Archiver > IRISH-IN-CHICAGO > 2005-09 > 1127175722

Subject: Re: Spelling Irish of name
Date: Mon, 19 Sep 2005 20:22:02 EDT

Hi Dan,

While I have heard the use of Latin in church records, I did not realize
that the Gaelic spelling of "Nora" was "Nora". To tell you the truth I wasn't
sure what it was. My grandmother was baptized Honor but when she was buried
(1956), her name on the gravestone was Honoria. I guess the priest had advised
my uncle that Honoria was the correct name. I guess Noreen is not Gaelic, is

On another note, I had read an article (I can't find the original author) on
the Hopkins (my maiden name) name in Ireland that chances were the original
name was anglicized by the English. My father had told me that according to
family lore an English soldier named Hopkins had married an Irish lass who had
Farrell as a surname. That was why his grandfather and brother were named

While I can't go back in records as far as I would like (great grandfather),
I do know that my Irish roots are deep. I persuaded my brother to have his
YDNA tested to see what it would show and one of the markers was from the
Basque region of Spain. This marker indicated that my father's roots are from the
original settlers of Ireland about 4,000 years ago. Apparently 98% of the
men in Connaught Province has this marker.

I told my husband (FitzGerald) he is a johnny come lately.

Nora Hopkins FitzGerald

In a message dated 9/19/2005 5:00:23 PM Eastern Daylight Time,

From the Tipperary list.
Dan Hogan

> Hello
> Time I rolled out my semi-regular posting on
> spelling of first names,
> Christian names, and surnames. The usual
> apologies to those who have heard it all before.
> Mick Dowling
- --------------------------------------------------------------------------
> -----------------------------------------------
> "The whole issue of the spelling and pronunciation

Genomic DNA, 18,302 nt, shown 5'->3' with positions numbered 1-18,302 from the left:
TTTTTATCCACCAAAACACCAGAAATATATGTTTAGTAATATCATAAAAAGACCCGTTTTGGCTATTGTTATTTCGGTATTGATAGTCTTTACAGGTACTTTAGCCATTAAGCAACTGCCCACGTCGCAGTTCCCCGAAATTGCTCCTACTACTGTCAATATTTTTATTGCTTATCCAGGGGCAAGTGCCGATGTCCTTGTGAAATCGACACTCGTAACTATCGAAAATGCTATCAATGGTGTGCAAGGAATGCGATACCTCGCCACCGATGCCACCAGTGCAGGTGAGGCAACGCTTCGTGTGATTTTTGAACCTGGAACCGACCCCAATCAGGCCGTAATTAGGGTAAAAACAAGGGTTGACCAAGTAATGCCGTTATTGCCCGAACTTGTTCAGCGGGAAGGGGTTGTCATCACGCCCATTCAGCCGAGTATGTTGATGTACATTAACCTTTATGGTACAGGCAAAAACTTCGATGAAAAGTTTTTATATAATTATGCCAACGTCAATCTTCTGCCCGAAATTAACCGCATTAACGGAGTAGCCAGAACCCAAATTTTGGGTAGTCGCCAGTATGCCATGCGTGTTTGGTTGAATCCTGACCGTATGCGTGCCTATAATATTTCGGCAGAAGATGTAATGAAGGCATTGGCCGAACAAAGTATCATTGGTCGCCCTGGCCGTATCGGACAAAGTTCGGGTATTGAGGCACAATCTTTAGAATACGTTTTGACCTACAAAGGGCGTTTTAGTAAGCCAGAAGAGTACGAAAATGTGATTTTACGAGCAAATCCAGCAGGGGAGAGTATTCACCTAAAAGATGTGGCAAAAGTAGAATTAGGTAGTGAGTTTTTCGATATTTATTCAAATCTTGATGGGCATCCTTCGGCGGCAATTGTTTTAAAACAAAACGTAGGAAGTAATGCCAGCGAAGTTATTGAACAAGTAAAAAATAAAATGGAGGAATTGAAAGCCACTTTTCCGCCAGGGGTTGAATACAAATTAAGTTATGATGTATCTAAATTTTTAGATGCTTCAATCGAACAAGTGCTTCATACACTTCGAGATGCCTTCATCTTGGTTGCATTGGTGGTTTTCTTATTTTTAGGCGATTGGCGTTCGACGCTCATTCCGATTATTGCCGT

> of names is in this day
> and age a very precise business, but 200 years ago
> the opposite could have
> been said. The following is a collage of several
> relevant messages recently
> posted to the rootsweb Co.Tipperary lists, by
> Richard Callanan and myself.
> The first time the average person would have their
> name recorded anywhere
> was a Baptism or Marriage record, and these records
> are generally the
> earliest available to search.
> Baptism and Marriage records.
> First names. In early Church records the Gaelic
> first names were spelt in
> the Latin equivalent, or what the Priest decided was
> the equivalent,
> additionally the name had to be that of a recognised
> saint, i.e. 'a
> Christian name'. For example Sean became John,
> Liam/William, Eamon/Edward,
> Siobhan/Johanna, Mairead/Margaret, Maire/Mary.
> The following is an example of first
> name variations.
> "The registers may well show names the people
> themselves never used. I have
> a plethora of "Cornelius" entries which I am sure
> were properly the
> traditional Irish "Connor" "Conor" or "Conn". The
> registering priest's
> requirement was not only to latinise the name but to
> make it a recognisable
> Saint. The most obvious distortion here is "Honoria"
> - a Roman saint - used
> for the Irish original "Nora" and other variants
> (because there wasn't a
> "Saint Nora"!). The problem is compounded by people
> believing that these
> Latin concoctions were in fact their real names so
> they also begin to use